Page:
The story of our Acts 29 assessment journey (because it was most certainly a journey—complete with breakdowns, obstacles, and detours) is a testament to God’s grace and kindness even as he closes doors we have put everything we’ve got into opening.
My husband, Sergei, and I went through our first assessment with the Acts 29 in the summer of 2015. We had spent 4 years in ministry with church plants, and had always felt that God had set us on a course for planting a church ourselves one day. We came to our assessment ready to throw ourselves headlong into church-planting in Loveland, Colorado.
I had watched my husband go through the growing pains of the early years of ministry and the long and laborious hours of discipleship and development that church planting requires.
I had seen him pore over seminary studies in the dark hours of the morning so that he could spend time with our newborn son when he woke in the morning.
I had been with him as he thoughtfully and prayerfully filled out the Acts 29 application.
In short, I had seen him give so much of his time and energy into preparing for the calling he sensed on his life. And I could see that calling myself, and I praised God for his faithfulness in guiding us so clearly.
So when the assessment ended, we walked to our car in utter dismay. We had gone into the day’s interviews with buoyant hope and expectation, believing we were faithfully following God’s calling upon our lives, and we came out deflated and confused. The questions were not abstruse, the interviewers were gentle and helpful guides, and yet we found ourselves staring at a closed door.
The assessment report came back with recommendations for us to pursue specific areas of growth before being reassessed in a couple of years. It meant, “not now,” but to us it also blared “maybe not ever.”
I questioned what God could possibly be doing. Didn’t He see the years of faithful service my husband had put into preparing for this? Hadn’t He guided us on this path? How could this be loving, pulling us along then slamming the door in our faces?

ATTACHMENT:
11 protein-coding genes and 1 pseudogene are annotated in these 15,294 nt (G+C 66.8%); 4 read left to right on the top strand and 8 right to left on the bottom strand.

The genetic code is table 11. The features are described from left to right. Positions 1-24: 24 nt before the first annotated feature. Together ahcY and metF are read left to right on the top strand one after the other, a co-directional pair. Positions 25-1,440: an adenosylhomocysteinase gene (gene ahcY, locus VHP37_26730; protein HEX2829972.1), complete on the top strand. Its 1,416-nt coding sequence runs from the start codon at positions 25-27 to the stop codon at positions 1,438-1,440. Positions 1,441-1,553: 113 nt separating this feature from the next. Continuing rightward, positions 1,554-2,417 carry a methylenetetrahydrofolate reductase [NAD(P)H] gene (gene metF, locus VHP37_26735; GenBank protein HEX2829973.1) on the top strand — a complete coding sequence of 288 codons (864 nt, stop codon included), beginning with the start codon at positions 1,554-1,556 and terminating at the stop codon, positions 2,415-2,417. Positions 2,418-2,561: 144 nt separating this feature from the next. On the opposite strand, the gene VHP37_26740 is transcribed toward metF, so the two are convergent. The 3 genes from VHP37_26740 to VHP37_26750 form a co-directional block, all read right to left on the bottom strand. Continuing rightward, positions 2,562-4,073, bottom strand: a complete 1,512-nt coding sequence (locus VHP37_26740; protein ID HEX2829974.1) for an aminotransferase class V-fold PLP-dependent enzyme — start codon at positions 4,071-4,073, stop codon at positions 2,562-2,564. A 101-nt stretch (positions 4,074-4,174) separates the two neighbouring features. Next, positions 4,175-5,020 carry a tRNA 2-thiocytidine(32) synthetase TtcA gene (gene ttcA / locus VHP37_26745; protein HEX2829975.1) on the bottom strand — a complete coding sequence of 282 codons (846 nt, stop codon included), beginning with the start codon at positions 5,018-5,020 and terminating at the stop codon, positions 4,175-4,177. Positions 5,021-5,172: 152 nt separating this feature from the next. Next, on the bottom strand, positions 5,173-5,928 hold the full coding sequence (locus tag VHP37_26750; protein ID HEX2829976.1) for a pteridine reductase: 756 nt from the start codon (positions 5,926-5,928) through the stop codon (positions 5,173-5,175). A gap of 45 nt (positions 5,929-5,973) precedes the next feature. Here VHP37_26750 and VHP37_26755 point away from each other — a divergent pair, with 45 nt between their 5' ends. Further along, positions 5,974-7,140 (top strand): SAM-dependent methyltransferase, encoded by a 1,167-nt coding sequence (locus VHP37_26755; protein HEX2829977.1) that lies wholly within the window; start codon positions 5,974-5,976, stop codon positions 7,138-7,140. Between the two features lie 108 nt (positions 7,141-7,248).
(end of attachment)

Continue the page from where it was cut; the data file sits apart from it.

What we couldn’t see then was what we wonderfully know now: God used our assessment to prepare us for a place and ministry we didn’t even have on our horizon.
He used the wisdom of the men and women assessing us to show us that we were not ready for church planting—yet. That we still had room to grow, especially when it came to our knowledge of ourselves (a humbling admission to make, but a necessary one).
He used this process to change our course for His glory—and our joy!
Within two years of that first assessment, we began to sense that Loveland was not the place God had designed us to minister to. Without the pause our assessment gave us, we would have devastatingly discovered this right in the middle of church-planting. As it was, we were safe to make these discoveries while still training and growing under the umbrella of our sending church.
The nearby city of Greeley, Colorado, came on our radar through a series of indescribable, God-ordained events. We began praying seriously about whether God was moving us in a direction we had not been looking. One of the recommendations from our original assessment was that my husband gain experience as an elder at our church for a couple years. As an elder, he was able to seek advice from his fellow elders who encouraged us to pursue Greeley through prayer, and they enabled my husband to spend some of his work days there.
It quickly became apparent that this was indeed where God was leading us. Our life stories and experiences had perfectly prepared us for ministry to the different groups of people in Greeley.
It was time for a follow-up assessment. This one was quite unlike the first—it was much shorter, more casual, and the results were completely reversed; but like the first, it was conducted with wisdom and it was used by God to point us to the work he had prepared for us. The pastors who interviewed us—some of the same who had conducted our initial assessment—confirmed our new sense of calling and gave us the green light for Kingdom work with the Acts 29 in Greeley.
The assessment process was not pain-free, but it was deeply important to our development and in guiding us into the realm of ministry God had prepared for us. Our assessments—both of them—were instruments of God’s grace to us.